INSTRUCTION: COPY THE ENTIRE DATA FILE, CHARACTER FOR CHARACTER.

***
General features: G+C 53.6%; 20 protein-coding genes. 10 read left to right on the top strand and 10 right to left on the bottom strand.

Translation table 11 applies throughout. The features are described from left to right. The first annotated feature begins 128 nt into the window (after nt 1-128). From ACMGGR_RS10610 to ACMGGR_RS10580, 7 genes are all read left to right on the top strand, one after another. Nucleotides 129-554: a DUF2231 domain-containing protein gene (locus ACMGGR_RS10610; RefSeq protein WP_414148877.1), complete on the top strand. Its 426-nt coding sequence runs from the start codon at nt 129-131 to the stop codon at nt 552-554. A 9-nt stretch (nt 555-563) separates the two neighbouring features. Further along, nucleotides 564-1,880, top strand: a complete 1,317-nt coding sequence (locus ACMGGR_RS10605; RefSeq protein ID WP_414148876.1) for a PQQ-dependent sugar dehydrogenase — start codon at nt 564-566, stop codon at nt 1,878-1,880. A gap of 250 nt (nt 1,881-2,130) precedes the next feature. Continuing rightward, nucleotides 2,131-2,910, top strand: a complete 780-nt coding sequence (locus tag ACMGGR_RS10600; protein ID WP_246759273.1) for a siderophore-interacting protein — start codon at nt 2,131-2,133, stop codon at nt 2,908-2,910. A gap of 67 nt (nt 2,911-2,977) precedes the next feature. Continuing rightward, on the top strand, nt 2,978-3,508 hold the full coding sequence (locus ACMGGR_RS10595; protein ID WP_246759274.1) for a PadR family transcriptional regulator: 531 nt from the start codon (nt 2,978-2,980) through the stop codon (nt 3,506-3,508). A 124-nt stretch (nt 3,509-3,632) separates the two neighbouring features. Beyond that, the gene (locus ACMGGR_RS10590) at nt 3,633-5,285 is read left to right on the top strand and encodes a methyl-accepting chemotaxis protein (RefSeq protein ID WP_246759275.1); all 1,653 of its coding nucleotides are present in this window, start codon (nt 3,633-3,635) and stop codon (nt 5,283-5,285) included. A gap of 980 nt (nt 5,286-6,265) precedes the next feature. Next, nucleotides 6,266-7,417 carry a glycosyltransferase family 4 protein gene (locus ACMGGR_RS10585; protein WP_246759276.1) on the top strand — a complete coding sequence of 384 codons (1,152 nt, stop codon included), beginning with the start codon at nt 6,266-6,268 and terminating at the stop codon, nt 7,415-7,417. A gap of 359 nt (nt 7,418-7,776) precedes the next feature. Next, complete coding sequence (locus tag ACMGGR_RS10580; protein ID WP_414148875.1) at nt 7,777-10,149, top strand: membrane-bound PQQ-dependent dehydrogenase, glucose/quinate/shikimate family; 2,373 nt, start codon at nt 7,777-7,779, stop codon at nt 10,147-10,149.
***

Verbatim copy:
General features: G+C 53.6%; 20 protein-coding genes. 10 read left to right on the top strand and 10 right to left on the bottom strand.

Translation table 11 applies throughout. The features are described from left to right. The first annotated feature begins 128 nt into the window (after nt 1-128). From ACMGGR_RS10610 to ACMGGR_RS10580, 7 genes are all read left to right on the top strand, one after another. Nucleotides 129-554: a DUF2231 domain-containing protein gene (locus ACMGGR_RS10610; RefSeq protein WP_414148877.1), complete on the top strand. Its 426-nt coding sequence runs from the start codon at nt 129-131 to the stop codon at nt 552-554. A 9-nt stretch (nt 555-563) separates the two neighbouring features. Further along, nucleotides 564-1,880, top strand: a complete 1,317-nt coding sequence (locus ACMGGR_RS10605; RefSeq protein ID WP_414148876.1) for a PQQ-dependent sugar dehydrogenase — start codon at nt 564-566, stop codon at nt 1,878-1,880. A gap of 250 nt (nt 1,881-2,130) precedes the next feature. Continuing rightward, nucleotides 2,131-2,910, top strand: a complete 780-nt coding sequence (locus tag ACMGGR_RS10600; protein ID WP_246759273.1) for a siderophore-interacting protein — start codon at nt 2,131-2,133, stop codon at nt 2,908-2,910. A gap of 67 nt (nt 2,911-2,977) precedes the next feature. Continuing rightward, on the top strand, nt 2,978-3,508 hold the full coding sequence (locus ACMGGR_RS10595; protein ID WP_246759274.1) for a PadR family transcriptional regulator: 531 nt from the start codon (nt 2,978-2,980) through the stop codon (nt 3,506-3,508). A 124-nt stretch (nt 3,509-3,632) separates the two neighbouring features. Beyond that, the gene (locus ACMGGR_RS10590) at nt 3,633-5,285 is read left to right on the top strand and encodes a methyl-accepting chemotaxis protein (RefSeq protein ID WP_246759275.1); all 1,653 of its coding nucleotides are present in this window, start codon (nt 3,633-3,635) and stop codon (nt 5,283-5,285) included. A gap of 980 nt (nt 5,286-6,265) precedes the next feature. Next, nucleotides 6,266-7,417 carry a glycosyltransferase family 4 protein gene (locus ACMGGR_RS10585; protein WP_246759276.1) on the top strand — a complete coding sequence of 384 codons (1,152 nt, stop codon included), beginning with the start codon at nt 6,266-6,268 and terminating at the stop codon, nt 7,415-7,417. A gap of 359 nt (nt 7,418-7,776) precedes the next feature. Next, complete coding sequence (locus tag ACMGGR_RS10580; protein ID WP_414148875.1) at nt 7,777-10,149, top strand: membrane-bound PQQ-dependent dehydrogenase, glucose/quinate/shikimate family; 2,373 nt, start codon at nt 7,777-7,779, stop codon at nt 10,147-10,149.